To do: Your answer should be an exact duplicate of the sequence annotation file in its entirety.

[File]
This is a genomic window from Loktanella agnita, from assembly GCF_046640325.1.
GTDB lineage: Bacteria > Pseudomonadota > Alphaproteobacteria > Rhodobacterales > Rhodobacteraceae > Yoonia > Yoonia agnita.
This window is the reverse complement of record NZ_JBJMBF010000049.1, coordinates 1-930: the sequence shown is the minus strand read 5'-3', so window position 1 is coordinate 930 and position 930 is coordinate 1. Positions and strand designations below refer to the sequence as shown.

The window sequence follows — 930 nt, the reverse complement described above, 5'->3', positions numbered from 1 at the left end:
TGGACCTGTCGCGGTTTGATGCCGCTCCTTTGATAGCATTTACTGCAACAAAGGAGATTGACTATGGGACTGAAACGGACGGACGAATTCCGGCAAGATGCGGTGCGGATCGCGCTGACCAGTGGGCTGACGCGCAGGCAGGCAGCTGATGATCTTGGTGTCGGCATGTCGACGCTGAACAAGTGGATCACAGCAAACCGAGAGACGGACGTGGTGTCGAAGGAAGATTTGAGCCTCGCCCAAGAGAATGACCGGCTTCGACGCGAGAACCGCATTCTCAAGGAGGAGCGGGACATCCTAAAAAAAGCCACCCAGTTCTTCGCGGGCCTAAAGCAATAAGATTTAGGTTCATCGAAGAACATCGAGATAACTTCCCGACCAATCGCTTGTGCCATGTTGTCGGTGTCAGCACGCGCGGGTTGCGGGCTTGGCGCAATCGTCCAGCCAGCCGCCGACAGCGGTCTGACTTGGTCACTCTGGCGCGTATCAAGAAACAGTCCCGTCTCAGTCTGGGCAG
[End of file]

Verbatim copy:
This is a genomic window from Loktanella agnita, from assembly GCF_046640325.1.
GTDB lineage: Bacteria > Pseudomonadota > Alphaproteobacteria > Rhodobacterales > Rhodobacteraceae > Yoonia > Yoonia agnita.
This window is the reverse complement of record NZ_JBJMBF010000049.1, coordinates 1-930: the sequence shown is the minus strand read 5'-3', so window position 1 is coordinate 930 and position 930 is coordinate 1. Positions and strand designations below refer to the sequence as shown.

The window sequence follows — 930 nt, the reverse complement described above, 5'->3', positions numbered from 1 at the left end:
TGGACCTGTCGCGGTTTGATGCCGCTCCTTTGATAGCATTTACTGCAACAAAGGAGATTGACTATGGGACTGAAACGGACGGACGAATTCCGGCAAGATGCGGTGCGGATCGCGCTGACCAGTGGGCTGACGCGCAGGCAGGCAGCTGATGATCTTGGTGTCGGCATGTCGACGCTGAACAAGTGGATCACAGCAAACCGAGAGACGGACGTGGTGTCGAAGGAAGATTTGAGCCTCGCCCAAGAGAATGACCGGCTTCGACGCGAGAACCGCATTCTCAAGGAGGAGCGGGACATCCTAAAAAAAGCCACCCAGTTCTTCGCGGGCCTAAAGCAATAAGATTTAGGTTCATCGAAGAACATCGAGATAACTTCCCGACCAATCGCTTGTGCCATGTTGTCGGTGTCAGCACGCGCGGGTTGCGGGCTTGGCGCAATCGTCCAGCCAGCCGCCGACAGCGGTCTGACTTGGTCACTCTGGCGCGTATCAAGAAACAGTCCCGTCTCAGTCTGGGCAG